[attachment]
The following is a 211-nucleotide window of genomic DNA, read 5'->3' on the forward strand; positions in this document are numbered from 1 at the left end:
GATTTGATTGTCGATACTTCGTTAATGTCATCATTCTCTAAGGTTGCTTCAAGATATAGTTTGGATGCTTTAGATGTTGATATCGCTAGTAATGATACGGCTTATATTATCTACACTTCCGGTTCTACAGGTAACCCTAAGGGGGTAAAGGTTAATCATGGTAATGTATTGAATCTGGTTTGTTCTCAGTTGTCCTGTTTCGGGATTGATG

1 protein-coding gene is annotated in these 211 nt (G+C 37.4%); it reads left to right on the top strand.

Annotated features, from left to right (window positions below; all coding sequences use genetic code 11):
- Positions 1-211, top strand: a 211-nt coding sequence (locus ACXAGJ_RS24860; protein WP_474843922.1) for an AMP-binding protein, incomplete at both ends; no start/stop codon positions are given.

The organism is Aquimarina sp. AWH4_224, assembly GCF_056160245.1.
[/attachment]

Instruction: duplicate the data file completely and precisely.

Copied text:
The following is a 211-nucleotide window of genomic DNA, read 5'->3' on the forward strand; positions in this document are numbered from 1 at the left end:
GATTTGATTGTCGATACTTCGTTAATGTCATCATTCTCTAAGGTTGCTTCAAGATATAGTTTGGATGCTTTAGATGTTGATATCGCTAGTAATGATACGGCTTATATTATCTACACTTCCGGTTCTACAGGTAACCCTAAGGGGGTAAAGGTTAATCATGGTAATGTATTGAATCTGGTTTGTTCTCAGTTGTCCTGTTTCGGGATTGATG

1 protein-coding gene is annotated in these 211 nt (G+C 37.4%); it reads left to right on the top strand.

Annotated features, from left to right (window positions below; all coding sequences use genetic code 11):
- Positions 1-211, top strand: a 211-nt coding sequence (locus ACXAGJ_RS24860; protein WP_474843922.1) for an AMP-binding protein, incomplete at both ends; no start/stop codon positions are given.

The organism is Aquimarina sp. AWH4_224, assembly GCF_056160245.1.